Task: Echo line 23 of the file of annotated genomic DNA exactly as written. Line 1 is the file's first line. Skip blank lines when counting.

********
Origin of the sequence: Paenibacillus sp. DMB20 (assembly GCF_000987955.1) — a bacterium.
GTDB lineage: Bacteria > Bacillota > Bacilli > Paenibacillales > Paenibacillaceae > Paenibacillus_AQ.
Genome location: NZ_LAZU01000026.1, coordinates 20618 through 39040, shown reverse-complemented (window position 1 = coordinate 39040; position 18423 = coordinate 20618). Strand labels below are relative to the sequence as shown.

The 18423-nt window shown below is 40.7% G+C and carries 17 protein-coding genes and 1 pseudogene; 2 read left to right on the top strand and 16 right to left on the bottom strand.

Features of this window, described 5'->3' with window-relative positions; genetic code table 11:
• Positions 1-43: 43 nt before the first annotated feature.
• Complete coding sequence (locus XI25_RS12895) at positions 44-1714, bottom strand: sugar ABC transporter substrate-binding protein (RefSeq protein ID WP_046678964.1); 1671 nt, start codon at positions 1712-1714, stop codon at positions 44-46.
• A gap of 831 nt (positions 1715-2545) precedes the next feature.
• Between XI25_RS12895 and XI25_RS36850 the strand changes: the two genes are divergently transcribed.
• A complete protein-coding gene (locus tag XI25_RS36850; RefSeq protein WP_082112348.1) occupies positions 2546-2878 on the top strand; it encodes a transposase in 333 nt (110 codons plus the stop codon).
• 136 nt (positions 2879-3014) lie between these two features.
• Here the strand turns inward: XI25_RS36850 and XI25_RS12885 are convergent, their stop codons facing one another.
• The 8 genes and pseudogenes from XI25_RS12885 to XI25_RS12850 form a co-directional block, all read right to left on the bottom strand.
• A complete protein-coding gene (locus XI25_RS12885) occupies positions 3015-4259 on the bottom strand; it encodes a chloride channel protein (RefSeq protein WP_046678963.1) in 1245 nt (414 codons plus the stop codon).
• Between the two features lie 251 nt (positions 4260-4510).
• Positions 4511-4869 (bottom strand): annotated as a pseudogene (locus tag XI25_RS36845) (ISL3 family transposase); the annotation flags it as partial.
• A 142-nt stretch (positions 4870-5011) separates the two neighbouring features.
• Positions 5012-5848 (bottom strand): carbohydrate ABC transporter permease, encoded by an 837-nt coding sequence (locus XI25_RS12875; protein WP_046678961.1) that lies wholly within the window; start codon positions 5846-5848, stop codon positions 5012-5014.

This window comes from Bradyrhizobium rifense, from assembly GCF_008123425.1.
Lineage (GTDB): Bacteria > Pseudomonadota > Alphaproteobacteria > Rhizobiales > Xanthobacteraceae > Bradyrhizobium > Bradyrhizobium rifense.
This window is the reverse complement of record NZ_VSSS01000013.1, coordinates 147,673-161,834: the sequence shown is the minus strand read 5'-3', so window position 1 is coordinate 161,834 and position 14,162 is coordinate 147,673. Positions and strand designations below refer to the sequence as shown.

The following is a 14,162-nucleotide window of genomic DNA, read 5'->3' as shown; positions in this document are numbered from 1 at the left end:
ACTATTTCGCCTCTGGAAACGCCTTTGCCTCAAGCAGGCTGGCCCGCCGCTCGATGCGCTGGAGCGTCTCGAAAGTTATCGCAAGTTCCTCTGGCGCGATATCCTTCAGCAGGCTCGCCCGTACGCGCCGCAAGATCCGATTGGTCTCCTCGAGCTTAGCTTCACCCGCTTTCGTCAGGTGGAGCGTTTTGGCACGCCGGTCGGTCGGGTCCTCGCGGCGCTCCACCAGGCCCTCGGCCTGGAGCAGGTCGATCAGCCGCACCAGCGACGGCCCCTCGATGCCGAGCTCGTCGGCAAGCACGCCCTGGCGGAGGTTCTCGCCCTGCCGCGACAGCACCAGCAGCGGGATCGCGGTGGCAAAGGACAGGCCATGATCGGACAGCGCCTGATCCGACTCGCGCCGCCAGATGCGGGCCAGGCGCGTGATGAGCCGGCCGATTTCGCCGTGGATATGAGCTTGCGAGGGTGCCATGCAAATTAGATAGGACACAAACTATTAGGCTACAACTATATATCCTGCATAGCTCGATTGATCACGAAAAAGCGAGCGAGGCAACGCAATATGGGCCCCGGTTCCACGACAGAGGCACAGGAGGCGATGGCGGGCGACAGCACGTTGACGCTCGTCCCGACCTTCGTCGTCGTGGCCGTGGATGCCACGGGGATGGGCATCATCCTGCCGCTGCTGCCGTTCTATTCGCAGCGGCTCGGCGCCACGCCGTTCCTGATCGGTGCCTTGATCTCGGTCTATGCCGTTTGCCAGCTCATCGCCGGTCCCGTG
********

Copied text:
ACTATTTCGCCTCTGGAAACGCCTTTGCCTCAAGCAGGCTGGCCCGCCGCTCGATGCGCTGGAGCGTCTCGAAAGTTATCGCAAGTTCCTCTGGCGCGATATCCTTCAGCAGGCTCGCCCGTACGCGCCGCAAGATCCGATTGGTCTCCTCGAGCTTAGCTTCACCCGCTTTCGTCAGGTGGAGCGTTTTGGCACGCCGGTCGGTCGGGTCCTCGCGGCGCTCCACCAGGCCCTCGGCCTGGAGCAGGTCGATCAGCCGCACCAGCGACGGCCCCTCGATGCCGAGCTCGTCGGCAAGCACGCCCTGGCGGAGGTTCTCGCCCTGCCGCGACAGCACCAGCAGCGGGATCGCGGTGGCAAAGGACAGGCCATGATCGGACAGCGCCTGATCCGACTCGCGCCGCCAGATGCGGGCCAGGCGCGTGATGAGCCGGCCGATTTCGCCGTGGATATGAGCTTGCGAGGGTGCCATGCAAATTAGATAGGACACAAACTATTAGGCTACAACTATATATCCTGCATAGCTCGATTGATCACGAAAAAGCGAGCGAGGCAACGCAATATGGGCCCCGGTTCCACGACAGAGGCACAGGAGGCGATGGCGGGCGACAGCACGTTGACGCTCGTCCCGACCTTCGTCGTCGTGGCCGTGGATGCCACGGGGATGGGCATCATCCTGCCGCTGCTGCCGTTCTATTCGCAGCGGCTCGGCGCCACGCCGTTCCTGATCGGTGCCTTGATCTCGGTCTATGCCGTTTGCCAGCTCATCGCCGGTCCCGTG